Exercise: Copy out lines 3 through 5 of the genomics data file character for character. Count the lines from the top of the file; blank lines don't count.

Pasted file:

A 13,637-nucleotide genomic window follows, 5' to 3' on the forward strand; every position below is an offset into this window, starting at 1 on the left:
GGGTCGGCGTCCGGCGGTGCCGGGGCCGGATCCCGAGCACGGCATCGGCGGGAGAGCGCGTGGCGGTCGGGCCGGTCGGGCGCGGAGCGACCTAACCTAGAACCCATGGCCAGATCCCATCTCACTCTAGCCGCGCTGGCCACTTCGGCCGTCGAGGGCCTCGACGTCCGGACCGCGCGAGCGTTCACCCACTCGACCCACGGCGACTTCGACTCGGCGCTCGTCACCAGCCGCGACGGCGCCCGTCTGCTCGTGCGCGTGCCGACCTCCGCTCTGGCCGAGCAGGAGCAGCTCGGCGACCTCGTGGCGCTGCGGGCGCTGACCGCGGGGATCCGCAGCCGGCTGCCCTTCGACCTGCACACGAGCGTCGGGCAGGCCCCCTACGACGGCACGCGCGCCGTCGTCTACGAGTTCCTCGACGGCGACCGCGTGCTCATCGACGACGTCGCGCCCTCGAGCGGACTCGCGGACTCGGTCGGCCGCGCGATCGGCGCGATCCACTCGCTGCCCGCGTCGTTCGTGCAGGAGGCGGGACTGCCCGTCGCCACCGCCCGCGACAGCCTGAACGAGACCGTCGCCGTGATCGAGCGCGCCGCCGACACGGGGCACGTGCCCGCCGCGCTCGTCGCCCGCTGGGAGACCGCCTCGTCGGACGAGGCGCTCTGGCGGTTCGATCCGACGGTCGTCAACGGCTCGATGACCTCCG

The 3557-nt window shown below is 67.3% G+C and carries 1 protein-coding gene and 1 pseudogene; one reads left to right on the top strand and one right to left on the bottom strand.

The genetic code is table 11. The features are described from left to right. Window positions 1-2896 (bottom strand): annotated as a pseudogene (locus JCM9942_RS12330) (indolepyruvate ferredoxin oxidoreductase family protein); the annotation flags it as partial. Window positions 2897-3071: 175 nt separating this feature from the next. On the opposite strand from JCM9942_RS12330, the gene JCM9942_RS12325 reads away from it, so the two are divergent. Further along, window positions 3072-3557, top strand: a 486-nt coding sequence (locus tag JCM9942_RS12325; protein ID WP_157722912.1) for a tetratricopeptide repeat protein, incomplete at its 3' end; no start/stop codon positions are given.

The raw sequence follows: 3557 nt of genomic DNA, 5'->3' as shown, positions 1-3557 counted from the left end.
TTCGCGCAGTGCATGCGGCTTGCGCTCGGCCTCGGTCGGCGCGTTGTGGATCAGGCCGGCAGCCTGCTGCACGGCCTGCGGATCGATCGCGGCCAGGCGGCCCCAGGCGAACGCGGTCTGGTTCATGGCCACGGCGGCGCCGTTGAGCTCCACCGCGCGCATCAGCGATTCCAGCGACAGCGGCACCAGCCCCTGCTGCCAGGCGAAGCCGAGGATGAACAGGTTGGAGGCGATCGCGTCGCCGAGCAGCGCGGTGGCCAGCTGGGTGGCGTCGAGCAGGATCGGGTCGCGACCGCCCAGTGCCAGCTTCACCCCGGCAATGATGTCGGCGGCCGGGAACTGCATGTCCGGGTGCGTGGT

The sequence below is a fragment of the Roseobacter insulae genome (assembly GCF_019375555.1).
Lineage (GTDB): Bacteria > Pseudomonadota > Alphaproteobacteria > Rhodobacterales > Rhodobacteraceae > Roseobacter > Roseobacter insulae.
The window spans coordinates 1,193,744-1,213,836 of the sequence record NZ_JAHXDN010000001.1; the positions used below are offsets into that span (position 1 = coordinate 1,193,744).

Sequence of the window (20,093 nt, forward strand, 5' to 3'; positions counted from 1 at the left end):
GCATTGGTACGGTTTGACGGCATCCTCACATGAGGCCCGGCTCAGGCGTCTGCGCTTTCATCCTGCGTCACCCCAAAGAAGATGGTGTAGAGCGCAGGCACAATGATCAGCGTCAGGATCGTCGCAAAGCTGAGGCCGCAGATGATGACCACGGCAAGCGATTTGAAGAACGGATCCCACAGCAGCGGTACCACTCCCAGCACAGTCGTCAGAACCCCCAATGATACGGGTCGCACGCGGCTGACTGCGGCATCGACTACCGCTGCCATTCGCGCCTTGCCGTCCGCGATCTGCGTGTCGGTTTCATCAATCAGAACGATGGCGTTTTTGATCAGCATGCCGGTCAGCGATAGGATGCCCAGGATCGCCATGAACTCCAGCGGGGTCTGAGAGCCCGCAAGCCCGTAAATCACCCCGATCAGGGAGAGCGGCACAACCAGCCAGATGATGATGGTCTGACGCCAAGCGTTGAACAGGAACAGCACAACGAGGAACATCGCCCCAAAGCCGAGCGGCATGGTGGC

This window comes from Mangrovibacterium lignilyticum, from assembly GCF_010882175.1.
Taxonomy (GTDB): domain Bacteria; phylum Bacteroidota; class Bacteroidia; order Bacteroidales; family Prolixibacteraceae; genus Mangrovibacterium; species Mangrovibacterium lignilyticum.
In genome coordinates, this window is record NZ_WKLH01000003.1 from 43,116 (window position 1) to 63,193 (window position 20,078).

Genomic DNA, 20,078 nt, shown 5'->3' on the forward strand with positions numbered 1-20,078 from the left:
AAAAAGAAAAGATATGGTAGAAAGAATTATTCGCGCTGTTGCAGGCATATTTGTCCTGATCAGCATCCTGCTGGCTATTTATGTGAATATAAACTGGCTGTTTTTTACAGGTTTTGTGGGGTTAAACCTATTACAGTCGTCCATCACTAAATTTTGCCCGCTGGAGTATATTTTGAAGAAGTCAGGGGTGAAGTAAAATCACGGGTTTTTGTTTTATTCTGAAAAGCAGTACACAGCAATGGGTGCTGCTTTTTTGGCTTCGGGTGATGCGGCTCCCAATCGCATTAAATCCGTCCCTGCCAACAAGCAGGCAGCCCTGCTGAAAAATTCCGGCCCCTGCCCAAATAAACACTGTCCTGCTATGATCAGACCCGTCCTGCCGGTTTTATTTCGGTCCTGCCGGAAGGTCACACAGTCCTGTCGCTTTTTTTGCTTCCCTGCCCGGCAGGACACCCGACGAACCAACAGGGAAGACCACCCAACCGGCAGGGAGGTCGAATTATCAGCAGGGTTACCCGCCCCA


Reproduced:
The 3557-nt window shown below is 67.3% G+C and carries 1 protein-coding gene and 1 pseudogene; one reads left to right on the top strand and one right to left on the bottom strand.

The genetic code is table 11. The features are described from left to right. Window positions 1-2896 (bottom strand): annotated as a pseudogene (locus JCM9942_RS12330) (indolepyruvate ferredoxin oxidoreductase family protein); the annotation flags it as partial. Window positions 2897-3071: 175 nt separating this feature from the next. On the opposite strand from JCM9942_RS12330, the gene JCM9942_RS12325 reads away from it, so the two are divergent. Further along, window positions 3072-3557, top strand: a 486-nt coding sequence (locus tag JCM9942_RS12325; protein ID WP_157722912.1) for a tetratricopeptide repeat protein, incomplete at its 3' end; no start/stop codon positions are given.

The raw sequence follows: 3557 nt of genomic DNA, 5'->3' as shown, positions 1-3557 counted from the left end.